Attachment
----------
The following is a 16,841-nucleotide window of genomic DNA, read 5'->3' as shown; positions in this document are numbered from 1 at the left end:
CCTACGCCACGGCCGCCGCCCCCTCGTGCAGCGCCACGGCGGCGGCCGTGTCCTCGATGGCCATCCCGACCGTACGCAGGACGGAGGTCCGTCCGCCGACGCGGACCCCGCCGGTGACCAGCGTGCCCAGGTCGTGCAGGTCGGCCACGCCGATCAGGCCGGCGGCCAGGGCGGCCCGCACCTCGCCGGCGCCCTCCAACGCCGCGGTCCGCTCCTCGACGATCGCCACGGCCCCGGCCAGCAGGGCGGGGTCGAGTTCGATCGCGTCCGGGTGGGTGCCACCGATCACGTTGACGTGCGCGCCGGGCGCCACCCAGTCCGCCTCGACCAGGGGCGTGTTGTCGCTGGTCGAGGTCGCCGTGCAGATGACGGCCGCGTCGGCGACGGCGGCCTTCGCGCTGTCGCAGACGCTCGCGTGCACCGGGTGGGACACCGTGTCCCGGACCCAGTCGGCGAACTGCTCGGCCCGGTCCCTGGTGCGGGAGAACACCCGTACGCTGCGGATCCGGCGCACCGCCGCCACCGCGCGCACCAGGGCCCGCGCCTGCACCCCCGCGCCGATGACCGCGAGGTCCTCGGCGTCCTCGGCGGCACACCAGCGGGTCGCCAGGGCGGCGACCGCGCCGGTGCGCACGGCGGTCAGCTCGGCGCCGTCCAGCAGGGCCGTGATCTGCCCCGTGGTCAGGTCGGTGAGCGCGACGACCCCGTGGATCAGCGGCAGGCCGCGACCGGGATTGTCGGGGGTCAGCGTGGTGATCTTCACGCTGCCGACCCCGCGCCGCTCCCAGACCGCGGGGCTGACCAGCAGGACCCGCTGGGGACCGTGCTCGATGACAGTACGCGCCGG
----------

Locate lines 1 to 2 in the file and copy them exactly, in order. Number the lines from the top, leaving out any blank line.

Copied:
The following is a 16,841-nucleotide window of genomic DNA, read 5'->3' as shown; positions in this document are numbered from 1 at the left end:
CCTACGCCACGGCCGCCGCCCCCTCGTGCAGCGCCACGGCGGCGGCCGTGTCCTCGATGGCCATCCCGACCGTACGCAGGACGGAGGTCCGTCCGCCGACGCGGACCCCGCCGGTGACCAGCGTGCCCAGGTCGTGCAGGTCGGCCACGCCGATCAGGCCGGCGGCCAGGGCGGCCCGCACCTCGCCGGCGCCCTCCAACGCCGCGGTCCGCTCCTCGACGATCGCCACGGCCCCGGCCAGCAGGGCGGGGTCGAGTTCGATCGCGTCCGGGTGGGTGCCACCGATCACGTTGACGTGCGCGCCGGGCGCCACCCAGTCCGCCTCGACCAGGGGCGTGTTGTCGCTGGTCGAGGTCGCCGTGCAGATGACGGCCGCGTCGGCGACGGCGGCCTTCGCGCTGTCGCAGACGCTCGCGTGCACCGGGTGGGACACCGTGTCCCGGACCCAGTCGGCGAACTGCTCGGCCCGGTCCCTGGTGCGGGAGAACACCCGTACGCTGCGGATCCGGCGCACCGCCGCCACCGCGCGCACCAGGGCCCGCGCCTGCACCCCCGCGCCGATGACCGCGAGGTCCTCGGCGTCCTCGGCGGCACACCAGCGGGTCGCCAGGGCGGCGACCGCGCCGGTGCGCACGGCGGTCAGCTCGGCGCCGTCCAGCAGGGCCGTGATCTGCCCCGTGGTCAGGTCGGTGAGCGCGACGACCCCGTGGATCAGCGGCAGGCCGCGACCGGGATTGTCGGGGGTCAGCGTGGTGATCTTCACGCTGCCGACCCCGCGCCGCTCCCAGACCGCGGGGCTGACCAGCAGGACCCGCTGGGGACCGTGCTCGATGACAGTACGCGCCGG